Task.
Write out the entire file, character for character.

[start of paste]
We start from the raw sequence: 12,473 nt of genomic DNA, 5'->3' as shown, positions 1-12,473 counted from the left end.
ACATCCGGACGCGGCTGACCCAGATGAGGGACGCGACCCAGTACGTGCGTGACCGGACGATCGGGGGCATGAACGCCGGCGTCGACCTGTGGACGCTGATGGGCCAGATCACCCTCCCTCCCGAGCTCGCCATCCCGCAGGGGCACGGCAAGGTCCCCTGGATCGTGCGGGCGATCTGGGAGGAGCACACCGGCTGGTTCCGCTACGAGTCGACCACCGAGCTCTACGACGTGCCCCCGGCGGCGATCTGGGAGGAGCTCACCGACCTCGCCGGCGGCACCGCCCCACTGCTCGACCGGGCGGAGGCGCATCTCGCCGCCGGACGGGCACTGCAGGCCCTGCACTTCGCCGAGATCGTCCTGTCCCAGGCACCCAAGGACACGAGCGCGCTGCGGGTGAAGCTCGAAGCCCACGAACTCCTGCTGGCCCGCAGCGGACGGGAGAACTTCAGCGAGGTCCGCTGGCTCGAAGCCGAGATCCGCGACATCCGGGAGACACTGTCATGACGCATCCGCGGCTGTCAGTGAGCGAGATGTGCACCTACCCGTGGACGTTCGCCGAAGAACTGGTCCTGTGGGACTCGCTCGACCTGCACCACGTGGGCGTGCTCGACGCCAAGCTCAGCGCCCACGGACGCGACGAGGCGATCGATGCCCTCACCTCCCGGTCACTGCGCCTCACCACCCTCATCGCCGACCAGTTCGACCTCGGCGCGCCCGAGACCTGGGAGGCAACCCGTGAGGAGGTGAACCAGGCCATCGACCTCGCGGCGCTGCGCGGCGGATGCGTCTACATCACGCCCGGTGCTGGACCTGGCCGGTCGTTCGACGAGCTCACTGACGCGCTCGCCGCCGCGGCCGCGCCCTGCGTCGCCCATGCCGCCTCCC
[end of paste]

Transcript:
We start from the raw sequence: 12,473 nt of genomic DNA, 5'->3' as shown, positions 1-12,473 counted from the left end.
ACATCCGGACGCGGCTGACCCAGATGAGGGACGCGACCCAGTACGTGCGTGACCGGACGATCGGGGGCATGAACGCCGGCGTCGACCTGTGGACGCTGATGGGCCAGATCACCCTCCCTCCCGAGCTCGCCATCCCGCAGGGGCACGGCAAGGTCCCCTGGATCGTGCGGGCGATCTGGGAGGAGCACACCGGCTGGTTCCGCTACGAGTCGACCACCGAGCTCTACGACGTGCCCCCGGCGGCGATCTGGGAGGAGCTCACCGACCTCGCCGGCGGCACCGCCCCACTGCTCGACCGGGCGGAGGCGCATCTCGCCGCCGGACGGGCACTGCAGGCCCTGCACTTCGCCGAGATCGTCCTGTCCCAGGCACCCAAGGACACGAGCGCGCTGCGGGTGAAGCTCGAAGCCCACGAACTCCTGCTGGCCCGCAGCGGACGGGAGAACTTCAGCGAGGTCCGCTGGCTCGAAGCCGAGATCCGCGACATCCGGGAGACACTGTCATGACGCATCCGCGGCTGTCAGTGAGCGAGATGTGCACCTACCCGTGGACGTTCGCCGAAGAACTGGTCCTGTGGGACTCGCTCGACCTGCACCACGTGGGCGTGCTCGACGCCAAGCTCAGCGCCCACGGACGCGACGAGGCGATCGATGCCCTCACCTCCCGGTCACTGCGCCTCACCACCCTCATCGCCGACCAGTTCGACCTCGGCGCGCCCGAGACCTGGGAGGCAACCCGTGAGGAGGTGAACCAGGCCATCGACCTCGCGGCGCTGCGCGGCGGATGCGTCTACATCACGCCCGGTGCTGGACCTGGCCGGTCGTTCGACGAGCTCACTGACGCGCTCGCCGCCGCGGCCGCGCCCTGCGTCGCCCATGCCGCCTCCC